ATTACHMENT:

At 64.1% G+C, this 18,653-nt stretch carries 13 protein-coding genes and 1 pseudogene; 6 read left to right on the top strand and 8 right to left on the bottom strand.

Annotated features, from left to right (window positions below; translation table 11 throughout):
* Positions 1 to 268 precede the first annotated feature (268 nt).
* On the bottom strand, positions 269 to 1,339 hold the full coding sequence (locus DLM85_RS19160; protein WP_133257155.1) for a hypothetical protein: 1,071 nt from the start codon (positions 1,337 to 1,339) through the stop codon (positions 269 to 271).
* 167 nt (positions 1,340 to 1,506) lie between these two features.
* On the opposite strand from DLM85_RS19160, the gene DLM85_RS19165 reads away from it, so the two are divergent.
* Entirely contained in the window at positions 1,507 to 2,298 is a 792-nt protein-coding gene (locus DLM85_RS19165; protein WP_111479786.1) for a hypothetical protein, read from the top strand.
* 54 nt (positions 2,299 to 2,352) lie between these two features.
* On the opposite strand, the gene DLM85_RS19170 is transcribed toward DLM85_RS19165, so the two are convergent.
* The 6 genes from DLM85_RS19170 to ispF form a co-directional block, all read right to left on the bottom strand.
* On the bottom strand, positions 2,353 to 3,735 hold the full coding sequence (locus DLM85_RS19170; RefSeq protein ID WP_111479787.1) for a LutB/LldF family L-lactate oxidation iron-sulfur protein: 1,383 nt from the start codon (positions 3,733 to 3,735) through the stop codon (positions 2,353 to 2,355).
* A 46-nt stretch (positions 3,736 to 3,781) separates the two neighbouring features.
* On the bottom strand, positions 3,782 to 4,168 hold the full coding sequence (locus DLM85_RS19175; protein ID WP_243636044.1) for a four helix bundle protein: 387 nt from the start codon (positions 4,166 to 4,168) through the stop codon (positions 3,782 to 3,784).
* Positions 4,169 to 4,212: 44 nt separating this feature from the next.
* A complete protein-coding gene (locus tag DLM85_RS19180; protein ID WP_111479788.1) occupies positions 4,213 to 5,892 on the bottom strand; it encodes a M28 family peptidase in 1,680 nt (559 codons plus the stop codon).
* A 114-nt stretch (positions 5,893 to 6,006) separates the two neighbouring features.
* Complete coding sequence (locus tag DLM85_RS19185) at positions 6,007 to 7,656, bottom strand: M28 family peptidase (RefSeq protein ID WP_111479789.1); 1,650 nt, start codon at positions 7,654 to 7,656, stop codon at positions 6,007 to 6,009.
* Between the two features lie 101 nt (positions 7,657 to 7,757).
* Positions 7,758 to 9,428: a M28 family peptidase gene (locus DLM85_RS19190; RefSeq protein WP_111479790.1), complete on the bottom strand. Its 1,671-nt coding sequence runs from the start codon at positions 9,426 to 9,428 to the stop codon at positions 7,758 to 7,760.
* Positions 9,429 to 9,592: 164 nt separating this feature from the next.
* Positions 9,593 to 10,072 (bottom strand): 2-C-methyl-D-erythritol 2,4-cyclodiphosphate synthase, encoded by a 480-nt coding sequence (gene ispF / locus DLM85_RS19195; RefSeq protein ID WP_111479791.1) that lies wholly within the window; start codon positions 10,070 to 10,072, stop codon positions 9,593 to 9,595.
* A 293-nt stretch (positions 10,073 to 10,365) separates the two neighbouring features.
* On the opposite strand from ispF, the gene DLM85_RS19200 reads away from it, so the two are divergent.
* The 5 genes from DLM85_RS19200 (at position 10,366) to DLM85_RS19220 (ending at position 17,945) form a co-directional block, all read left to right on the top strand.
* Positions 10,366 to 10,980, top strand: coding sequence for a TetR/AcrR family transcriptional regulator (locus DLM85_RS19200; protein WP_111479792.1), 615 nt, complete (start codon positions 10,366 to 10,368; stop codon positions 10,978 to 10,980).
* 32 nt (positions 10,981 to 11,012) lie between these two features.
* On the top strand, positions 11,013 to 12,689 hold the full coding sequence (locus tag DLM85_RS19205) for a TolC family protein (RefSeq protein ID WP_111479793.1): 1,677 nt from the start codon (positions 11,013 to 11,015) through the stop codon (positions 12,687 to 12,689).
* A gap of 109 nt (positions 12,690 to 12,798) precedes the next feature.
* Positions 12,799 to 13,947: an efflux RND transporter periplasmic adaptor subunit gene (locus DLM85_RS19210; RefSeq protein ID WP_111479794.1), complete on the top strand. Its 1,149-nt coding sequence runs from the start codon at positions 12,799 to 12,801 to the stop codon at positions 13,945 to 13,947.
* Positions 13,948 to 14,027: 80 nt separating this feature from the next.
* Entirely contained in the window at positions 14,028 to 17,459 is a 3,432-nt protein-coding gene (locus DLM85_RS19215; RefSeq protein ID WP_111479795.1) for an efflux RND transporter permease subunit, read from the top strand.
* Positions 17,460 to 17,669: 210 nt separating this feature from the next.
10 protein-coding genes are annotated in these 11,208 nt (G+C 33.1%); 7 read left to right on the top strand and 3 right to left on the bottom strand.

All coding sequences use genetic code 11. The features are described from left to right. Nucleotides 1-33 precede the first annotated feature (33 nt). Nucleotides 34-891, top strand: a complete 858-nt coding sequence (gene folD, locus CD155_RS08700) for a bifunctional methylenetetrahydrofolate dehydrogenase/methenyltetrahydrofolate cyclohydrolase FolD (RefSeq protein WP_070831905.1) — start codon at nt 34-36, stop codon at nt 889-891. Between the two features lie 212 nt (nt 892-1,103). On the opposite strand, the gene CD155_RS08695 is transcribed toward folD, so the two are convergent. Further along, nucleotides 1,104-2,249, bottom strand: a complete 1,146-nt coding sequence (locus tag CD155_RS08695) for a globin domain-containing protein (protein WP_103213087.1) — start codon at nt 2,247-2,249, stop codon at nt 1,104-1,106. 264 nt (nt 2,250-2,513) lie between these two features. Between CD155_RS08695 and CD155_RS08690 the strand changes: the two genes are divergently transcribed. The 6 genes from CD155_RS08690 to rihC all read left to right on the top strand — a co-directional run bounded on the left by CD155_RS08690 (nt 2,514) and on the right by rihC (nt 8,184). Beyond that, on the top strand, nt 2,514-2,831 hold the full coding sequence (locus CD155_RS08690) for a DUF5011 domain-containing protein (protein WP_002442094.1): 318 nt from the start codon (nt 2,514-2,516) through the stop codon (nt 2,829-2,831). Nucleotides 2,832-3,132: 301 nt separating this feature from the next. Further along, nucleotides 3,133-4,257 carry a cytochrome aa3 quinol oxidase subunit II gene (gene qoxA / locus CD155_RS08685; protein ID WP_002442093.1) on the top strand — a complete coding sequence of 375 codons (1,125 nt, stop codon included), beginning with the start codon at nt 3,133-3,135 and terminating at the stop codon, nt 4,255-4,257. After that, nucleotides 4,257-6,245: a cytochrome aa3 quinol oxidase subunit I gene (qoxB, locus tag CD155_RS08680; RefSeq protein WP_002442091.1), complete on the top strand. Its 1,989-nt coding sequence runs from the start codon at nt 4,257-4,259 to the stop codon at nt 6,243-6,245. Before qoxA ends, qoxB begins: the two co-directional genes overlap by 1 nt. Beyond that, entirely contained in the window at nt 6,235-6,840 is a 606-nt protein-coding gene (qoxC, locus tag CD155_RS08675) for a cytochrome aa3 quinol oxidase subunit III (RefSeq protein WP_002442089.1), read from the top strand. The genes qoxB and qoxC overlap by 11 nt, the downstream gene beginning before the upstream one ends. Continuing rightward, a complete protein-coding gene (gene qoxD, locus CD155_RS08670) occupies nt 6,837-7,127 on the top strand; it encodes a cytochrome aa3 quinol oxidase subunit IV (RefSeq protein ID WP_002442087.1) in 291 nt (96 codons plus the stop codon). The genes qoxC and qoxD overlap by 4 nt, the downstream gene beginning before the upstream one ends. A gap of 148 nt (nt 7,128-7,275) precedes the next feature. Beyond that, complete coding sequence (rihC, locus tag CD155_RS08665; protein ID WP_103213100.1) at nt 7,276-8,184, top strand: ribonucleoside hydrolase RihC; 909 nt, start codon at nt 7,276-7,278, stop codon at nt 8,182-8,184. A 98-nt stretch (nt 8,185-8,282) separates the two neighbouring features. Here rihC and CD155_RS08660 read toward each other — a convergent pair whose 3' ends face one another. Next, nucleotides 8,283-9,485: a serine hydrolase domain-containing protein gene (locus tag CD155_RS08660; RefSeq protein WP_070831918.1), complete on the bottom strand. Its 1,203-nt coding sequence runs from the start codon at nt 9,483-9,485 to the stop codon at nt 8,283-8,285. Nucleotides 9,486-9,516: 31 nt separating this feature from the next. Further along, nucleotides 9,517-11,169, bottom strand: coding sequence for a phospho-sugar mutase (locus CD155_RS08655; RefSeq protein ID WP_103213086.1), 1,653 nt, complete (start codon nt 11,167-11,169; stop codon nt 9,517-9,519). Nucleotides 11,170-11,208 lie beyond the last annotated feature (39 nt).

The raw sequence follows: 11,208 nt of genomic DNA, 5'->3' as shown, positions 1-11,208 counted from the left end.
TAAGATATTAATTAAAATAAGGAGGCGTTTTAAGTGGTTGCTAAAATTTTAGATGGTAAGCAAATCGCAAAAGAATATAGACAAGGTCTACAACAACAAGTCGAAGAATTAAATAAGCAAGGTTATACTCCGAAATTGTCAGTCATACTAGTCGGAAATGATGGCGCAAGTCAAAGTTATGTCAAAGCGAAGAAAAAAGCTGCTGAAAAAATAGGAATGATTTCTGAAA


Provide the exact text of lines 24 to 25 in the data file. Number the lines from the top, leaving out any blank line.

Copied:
* The 5 genes from DLM85_RS19200 (at position 10,366) to DLM85_RS19220 (ending at position 17,945) form a co-directional block, all read left to right on the top strand.
* Positions 10,366 to 10,980, top strand: coding sequence for a TetR/AcrR family transcriptional regulator (locus DLM85_RS19200; protein WP_111479792.1), 615 nt, complete (start codon positions 10,366 to 10,368; stop codon positions 10,978 to 10,980).